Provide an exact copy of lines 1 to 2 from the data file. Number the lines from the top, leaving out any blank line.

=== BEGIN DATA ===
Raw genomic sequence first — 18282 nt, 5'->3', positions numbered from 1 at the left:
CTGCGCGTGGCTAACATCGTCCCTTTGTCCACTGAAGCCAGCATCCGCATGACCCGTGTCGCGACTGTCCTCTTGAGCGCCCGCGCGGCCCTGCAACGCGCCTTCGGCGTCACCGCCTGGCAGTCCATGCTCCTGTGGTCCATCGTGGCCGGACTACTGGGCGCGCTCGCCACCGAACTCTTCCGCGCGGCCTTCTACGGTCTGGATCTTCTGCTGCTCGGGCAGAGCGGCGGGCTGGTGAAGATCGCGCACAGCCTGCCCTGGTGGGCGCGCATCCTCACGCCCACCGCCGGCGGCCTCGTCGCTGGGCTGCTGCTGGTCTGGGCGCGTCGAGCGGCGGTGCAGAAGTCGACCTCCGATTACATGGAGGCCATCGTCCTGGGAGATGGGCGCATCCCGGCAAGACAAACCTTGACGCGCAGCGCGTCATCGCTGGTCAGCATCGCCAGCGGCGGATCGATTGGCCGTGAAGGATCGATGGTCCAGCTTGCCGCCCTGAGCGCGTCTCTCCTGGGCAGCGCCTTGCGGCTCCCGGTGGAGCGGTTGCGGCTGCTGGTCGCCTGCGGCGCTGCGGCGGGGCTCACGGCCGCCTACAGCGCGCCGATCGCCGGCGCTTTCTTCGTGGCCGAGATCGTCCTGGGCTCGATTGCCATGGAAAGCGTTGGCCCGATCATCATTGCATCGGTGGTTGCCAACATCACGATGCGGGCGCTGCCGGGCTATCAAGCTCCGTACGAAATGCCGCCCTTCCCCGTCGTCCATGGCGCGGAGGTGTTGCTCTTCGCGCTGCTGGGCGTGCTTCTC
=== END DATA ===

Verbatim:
Raw genomic sequence first — 18282 nt, 5'->3', positions numbered from 1 at the left:
CTGCGCGTGGCTAACATCGTCCCTTTGTCCACTGAAGCCAGCATCCGCATGACCCGTGTCGCGACTGTCCTCTTGAGCGCCCGCGCGGCCCTGCAACGCGCCTTCGGCGTCACCGCCTGGCAGTCCATGCTCCTGTGGTCCATCGTGGCCGGACTACTGGGCGCGCTCGCCACCGAACTCTTCCGCGCGGCCTTCTACGGTCTGGATCTTCTGCTGCTCGGGCAGAGCGGCGGGCTGGTGAAGATCGCGCACAGCCTGCCCTGGTGGGCGCGCATCCTCACGCCCACCGCCGGCGGCCTCGTCGCTGGGCTGCTGCTGGTCTGGGCGCGTCGAGCGGCGGTGCAGAAGTCGACCTCCGATTACATGGAGGCCATCGTCCTGGGAGATGGGCGCATCCCGGCAAGACAAACCTTGACGCGCAGCGCGTCATCGCTGGTCAGCATCGCCAGCGGCGGATCGATTGGCCGTGAAGGATCGATGGTCCAGCTTGCCGCCCTGAGCGCGTCTCTCCTGGGCAGCGCCTTGCGGCTCCCGGTGGAGCGGTTGCGGCTGCTGGTCGCCTGCGGCGCTGCGGCGGGGCTCACGGCCGCCTACAGCGCGCCGATCGCCGGCGCTTTCTTCGTGGCCGAGATCGTCCTGGGCTCGATTGCCATGGAAAGCGTTGGCCCGATCATCATTGCATCGGTGGTTGCCAACATCACGATGCGGGCGCTGCCGGGCTATCAAGCTCCGTACGAAATGCCGCCCTTCCCCGTCGTCCATGGCGCGGAGGTGTTGCTCTTCGCGCTGCTGGGCGTGCTTCTC